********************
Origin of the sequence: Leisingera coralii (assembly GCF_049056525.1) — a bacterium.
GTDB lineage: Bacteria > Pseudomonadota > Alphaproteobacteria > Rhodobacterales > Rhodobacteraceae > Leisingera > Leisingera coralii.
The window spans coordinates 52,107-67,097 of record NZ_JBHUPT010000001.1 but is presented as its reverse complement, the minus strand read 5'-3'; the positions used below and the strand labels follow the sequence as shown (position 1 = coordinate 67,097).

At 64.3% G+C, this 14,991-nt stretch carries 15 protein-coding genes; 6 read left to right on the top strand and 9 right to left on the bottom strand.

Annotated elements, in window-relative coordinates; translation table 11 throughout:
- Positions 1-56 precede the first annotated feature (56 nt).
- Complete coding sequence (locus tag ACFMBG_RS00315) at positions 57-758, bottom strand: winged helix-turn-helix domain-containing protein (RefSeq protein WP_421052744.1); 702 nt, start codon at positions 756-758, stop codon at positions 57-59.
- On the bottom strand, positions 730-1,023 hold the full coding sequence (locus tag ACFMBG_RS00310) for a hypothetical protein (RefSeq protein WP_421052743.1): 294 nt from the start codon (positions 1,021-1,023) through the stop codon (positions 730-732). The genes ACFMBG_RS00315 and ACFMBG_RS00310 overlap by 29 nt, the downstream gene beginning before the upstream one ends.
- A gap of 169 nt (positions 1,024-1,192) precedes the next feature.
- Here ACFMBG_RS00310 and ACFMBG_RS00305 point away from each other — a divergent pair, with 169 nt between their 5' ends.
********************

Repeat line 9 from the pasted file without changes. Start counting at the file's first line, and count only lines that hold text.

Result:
- A gap of 169 nt (positions 1,024-1,192) precedes the next feature.